Judith Miller: I Was Tipped Off About 9/11
Judith Miller, The New York Times reporter at the center of the I. Lewis "Scooter" Libby case, reveals that she received advance word about a terrorist plot that turned out to be 9/11 - but the Times spiked the story.
Miller spent 85 days in jail before finally disclosing that Libby was the source who confirmed to her that Valerie Plame was a CIA operative.
Miller - who's no longer with the Times - never wrote a story about Plame. But she's more troubled by another story that didn't run - the one about 9/11.
Miller began investigating al-Qaida after the terrorist group's October 2000 suicide bombing of the USS Cole in the harbor of Aden, Yemen.
Over the weekend before July 4, 2001, there were strong indications that terrorists were planning to attack the U.S. or a major American target elsewhere, Miller said in an interview with Scott Malone and Rory O'Connor that appeared on the Web site NavySEALS.com. The attack never materialized. But that weekend "I did manage to have a conversation with a source," she told the interviewers.
"The person told me that there was some concern about an intercept that had been picked up. The incident that had gotten everyone's attention was a conversation between two members of al-Qaida. And they had been talking to one another, supposedly expressing disappointment that the United States had not chosen to retaliate more seriously against what had happened to the Cole.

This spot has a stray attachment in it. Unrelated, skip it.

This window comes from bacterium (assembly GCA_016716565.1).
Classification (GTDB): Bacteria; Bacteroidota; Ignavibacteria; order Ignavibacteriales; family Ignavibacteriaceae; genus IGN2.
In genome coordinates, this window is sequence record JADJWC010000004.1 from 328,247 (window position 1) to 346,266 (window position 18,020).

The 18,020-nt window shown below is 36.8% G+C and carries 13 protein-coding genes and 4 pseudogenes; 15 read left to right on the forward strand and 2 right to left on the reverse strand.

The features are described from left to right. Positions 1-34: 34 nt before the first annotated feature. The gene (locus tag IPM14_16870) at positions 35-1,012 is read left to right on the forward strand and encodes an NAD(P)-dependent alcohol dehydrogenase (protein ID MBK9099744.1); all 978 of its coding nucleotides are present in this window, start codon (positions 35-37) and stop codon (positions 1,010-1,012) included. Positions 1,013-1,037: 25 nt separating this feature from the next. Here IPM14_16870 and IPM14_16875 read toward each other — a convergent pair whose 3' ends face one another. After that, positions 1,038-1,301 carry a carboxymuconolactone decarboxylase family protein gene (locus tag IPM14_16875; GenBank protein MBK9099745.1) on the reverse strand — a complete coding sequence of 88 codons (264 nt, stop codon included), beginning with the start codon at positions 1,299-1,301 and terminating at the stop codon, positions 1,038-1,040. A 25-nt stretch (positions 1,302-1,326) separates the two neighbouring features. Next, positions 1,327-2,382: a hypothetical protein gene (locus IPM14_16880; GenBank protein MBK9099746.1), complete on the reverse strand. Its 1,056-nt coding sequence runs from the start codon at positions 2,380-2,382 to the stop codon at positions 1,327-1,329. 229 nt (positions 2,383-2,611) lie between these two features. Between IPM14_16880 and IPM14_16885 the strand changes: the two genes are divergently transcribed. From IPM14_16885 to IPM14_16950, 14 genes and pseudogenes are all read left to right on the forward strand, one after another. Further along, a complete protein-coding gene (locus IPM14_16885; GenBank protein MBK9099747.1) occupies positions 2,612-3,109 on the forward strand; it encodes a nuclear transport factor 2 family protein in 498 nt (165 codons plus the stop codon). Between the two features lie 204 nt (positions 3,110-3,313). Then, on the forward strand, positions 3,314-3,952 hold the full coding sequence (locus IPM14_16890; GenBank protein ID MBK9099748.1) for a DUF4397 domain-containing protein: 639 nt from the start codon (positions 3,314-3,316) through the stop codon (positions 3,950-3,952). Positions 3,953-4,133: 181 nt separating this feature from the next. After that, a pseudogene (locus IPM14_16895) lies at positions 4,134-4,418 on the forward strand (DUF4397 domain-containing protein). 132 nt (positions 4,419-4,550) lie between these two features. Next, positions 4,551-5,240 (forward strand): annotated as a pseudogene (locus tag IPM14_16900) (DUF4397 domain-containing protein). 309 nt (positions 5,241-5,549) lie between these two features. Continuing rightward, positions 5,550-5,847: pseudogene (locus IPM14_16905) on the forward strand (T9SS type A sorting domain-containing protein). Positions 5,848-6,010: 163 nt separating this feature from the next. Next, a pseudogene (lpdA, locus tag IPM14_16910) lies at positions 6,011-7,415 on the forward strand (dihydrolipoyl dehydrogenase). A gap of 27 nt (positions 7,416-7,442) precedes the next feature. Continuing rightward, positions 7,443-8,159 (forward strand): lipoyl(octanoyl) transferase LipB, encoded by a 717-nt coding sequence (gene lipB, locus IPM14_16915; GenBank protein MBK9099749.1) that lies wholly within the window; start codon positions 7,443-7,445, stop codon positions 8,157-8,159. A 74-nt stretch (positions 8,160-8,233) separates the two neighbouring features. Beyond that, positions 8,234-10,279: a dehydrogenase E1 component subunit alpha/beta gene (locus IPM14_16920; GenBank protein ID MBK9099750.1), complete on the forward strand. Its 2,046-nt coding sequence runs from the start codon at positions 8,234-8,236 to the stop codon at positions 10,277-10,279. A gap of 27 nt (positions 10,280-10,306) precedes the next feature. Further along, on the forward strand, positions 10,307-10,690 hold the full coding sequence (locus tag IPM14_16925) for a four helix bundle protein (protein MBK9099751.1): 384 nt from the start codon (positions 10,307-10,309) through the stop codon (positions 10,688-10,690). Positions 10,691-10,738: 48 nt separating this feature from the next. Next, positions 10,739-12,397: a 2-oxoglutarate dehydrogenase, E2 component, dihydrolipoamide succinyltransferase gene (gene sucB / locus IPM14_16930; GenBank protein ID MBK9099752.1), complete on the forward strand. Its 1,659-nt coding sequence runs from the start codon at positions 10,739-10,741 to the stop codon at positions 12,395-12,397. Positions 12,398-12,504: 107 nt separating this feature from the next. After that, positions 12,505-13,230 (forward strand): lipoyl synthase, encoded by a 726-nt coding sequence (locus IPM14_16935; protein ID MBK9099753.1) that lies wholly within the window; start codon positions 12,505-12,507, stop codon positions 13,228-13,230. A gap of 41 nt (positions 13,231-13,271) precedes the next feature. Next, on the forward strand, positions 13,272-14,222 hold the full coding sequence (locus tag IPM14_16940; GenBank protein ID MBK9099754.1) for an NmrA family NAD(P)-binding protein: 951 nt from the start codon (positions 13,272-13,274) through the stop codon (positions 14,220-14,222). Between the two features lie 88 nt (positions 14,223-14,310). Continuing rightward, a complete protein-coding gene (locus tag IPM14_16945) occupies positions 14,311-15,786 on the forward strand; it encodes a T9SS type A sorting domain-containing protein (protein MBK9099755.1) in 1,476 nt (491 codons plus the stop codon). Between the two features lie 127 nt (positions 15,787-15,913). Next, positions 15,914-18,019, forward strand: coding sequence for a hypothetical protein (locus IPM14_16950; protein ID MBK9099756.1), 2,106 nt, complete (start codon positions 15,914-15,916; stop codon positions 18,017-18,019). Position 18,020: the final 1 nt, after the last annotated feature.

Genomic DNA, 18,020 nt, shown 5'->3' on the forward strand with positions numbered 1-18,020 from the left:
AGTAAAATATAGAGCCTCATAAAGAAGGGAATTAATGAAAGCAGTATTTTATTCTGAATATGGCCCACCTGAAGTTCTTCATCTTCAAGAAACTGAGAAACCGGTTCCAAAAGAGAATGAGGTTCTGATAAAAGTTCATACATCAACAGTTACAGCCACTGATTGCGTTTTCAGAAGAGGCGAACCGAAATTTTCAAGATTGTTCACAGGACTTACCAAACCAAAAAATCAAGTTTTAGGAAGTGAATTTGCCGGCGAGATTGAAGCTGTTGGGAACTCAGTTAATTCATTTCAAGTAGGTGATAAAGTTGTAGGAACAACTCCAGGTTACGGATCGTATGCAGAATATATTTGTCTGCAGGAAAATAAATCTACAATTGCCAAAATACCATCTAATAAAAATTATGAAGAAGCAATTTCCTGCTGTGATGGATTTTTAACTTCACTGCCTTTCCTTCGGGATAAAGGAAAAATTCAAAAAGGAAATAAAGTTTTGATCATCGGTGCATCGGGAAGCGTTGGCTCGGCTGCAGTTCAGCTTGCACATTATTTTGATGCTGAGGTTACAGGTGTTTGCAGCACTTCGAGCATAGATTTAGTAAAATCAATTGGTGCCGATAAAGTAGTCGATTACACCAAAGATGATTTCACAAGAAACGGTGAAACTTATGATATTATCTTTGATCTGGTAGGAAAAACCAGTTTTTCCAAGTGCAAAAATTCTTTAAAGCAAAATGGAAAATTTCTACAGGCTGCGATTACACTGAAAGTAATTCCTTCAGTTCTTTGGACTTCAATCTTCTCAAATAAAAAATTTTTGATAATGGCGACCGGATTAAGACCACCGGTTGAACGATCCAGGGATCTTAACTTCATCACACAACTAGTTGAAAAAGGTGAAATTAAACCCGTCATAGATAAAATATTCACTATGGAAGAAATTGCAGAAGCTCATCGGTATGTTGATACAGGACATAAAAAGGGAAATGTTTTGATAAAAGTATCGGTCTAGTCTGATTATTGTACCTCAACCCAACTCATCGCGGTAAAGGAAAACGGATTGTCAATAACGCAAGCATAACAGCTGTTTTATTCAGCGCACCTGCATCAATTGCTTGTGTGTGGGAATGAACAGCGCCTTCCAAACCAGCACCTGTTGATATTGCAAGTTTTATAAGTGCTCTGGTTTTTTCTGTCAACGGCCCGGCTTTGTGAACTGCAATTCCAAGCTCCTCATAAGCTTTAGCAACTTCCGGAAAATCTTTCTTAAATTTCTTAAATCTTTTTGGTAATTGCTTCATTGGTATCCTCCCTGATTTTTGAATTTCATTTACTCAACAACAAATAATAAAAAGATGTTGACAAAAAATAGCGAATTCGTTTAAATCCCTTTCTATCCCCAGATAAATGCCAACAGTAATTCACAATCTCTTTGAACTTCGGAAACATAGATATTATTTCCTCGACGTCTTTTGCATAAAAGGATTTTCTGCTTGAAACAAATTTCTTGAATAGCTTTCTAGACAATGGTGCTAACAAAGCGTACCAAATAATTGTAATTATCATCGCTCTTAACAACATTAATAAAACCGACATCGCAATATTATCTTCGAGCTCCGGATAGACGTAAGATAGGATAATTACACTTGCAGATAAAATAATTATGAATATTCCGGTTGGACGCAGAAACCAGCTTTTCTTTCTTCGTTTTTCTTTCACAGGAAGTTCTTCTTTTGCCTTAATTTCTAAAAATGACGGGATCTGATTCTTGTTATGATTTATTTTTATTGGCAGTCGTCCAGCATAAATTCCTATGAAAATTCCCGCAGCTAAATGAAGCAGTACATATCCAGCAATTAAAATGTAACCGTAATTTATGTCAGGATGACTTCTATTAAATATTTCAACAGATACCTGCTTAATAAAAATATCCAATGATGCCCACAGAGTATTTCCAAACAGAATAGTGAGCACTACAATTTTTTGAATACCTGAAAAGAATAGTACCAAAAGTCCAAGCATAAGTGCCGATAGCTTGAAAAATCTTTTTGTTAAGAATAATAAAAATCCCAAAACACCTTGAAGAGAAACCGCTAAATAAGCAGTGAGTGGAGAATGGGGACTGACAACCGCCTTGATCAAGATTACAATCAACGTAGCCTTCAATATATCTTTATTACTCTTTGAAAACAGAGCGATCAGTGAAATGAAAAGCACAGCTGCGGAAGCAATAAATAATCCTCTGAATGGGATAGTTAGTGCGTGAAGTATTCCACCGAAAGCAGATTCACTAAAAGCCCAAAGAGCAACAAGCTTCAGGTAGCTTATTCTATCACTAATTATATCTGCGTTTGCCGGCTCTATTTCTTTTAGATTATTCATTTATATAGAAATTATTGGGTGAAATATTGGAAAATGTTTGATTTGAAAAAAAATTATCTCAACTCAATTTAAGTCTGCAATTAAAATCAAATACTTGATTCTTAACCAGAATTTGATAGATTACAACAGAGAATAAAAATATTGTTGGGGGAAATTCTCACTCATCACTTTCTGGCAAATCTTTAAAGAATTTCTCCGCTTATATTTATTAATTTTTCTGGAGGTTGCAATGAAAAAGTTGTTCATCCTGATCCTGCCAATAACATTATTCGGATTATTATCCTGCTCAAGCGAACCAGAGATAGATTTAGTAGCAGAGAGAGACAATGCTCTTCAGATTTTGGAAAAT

"One al-Qaida operative was overheard saying to the other, "Don't worry; we're planning something so big now that the U.S. will have to respond.'
"I was obviously floored by that information. I thought it was a very good story - the source was impeccable, the information was specific, tying al-Qaida operatives to, at least, knowledge of the attack on the Cole, and they were warning that something big was coming, to which the United States would have to respond. This struck me as a major Page 1-potential story."
However, when Miller met with her editor Stephen Engelberg, he was critical, noting that Miller didn't know who the operatives were, where they were overheard or what attack they were planning.
"At that point I realized I didn't have the whole story," Miller said. She continued to probe, but couldn't turn up enough information to satisfy Engelberg.
The story never ran. And two months later came al-Qaida's Sept. 11 attacks.
Engelberg, now managing editor of The Oregonian in Portland, told the Columbia Journalism Review: "More than once I've wondered what would have happened if we'd run the piece. A case can be made that it would have been alarmist and I just couldn't justify it, but you can't help but think maybe I made the wrong call."
Said Miller: "Sometimes in journalism you regret the stories you do; but most of the time you regret the ones that you didn't do."
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